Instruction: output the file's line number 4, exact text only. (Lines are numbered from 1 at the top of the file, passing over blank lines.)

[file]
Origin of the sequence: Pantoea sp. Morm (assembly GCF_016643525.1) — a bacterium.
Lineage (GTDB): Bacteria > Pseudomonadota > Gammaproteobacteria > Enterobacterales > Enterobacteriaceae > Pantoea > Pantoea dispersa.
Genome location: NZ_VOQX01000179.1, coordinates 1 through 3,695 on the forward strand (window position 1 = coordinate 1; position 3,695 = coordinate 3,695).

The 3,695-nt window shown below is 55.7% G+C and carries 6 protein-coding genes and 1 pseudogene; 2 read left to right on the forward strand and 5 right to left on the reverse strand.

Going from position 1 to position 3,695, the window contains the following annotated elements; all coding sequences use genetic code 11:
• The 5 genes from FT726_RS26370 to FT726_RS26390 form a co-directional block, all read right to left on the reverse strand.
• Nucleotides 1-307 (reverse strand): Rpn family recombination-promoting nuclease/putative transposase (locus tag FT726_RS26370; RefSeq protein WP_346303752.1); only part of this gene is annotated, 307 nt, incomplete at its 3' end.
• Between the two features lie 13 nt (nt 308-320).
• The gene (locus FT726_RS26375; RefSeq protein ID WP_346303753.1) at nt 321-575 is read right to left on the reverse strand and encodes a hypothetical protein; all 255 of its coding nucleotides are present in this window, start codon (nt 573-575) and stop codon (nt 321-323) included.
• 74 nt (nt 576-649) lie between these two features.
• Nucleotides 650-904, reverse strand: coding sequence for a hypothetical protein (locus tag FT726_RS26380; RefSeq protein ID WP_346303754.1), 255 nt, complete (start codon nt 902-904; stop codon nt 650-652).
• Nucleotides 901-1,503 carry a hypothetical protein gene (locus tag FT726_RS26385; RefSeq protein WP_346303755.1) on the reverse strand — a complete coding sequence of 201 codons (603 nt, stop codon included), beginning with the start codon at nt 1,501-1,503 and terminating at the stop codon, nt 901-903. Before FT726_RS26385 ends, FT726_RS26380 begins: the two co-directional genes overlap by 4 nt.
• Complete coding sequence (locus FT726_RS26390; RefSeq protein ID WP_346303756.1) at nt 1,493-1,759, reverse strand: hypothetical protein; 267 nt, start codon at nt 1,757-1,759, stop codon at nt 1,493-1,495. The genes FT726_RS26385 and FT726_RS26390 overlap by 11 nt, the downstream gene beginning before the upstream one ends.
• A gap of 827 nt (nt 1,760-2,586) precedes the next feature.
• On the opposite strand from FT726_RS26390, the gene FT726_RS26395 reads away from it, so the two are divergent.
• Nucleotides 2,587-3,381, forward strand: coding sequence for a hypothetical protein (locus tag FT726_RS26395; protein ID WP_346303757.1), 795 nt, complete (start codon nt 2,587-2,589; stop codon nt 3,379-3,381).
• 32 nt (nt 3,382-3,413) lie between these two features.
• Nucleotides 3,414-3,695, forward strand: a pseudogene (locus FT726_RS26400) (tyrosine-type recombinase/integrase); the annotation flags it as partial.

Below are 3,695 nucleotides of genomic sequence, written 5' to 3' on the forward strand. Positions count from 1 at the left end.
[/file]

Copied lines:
The 3,695-nt window shown below is 55.7% G+C and carries 6 protein-coding genes and 1 pseudogene; 2 read left to right on the forward strand and 5 right to left on the reverse strand.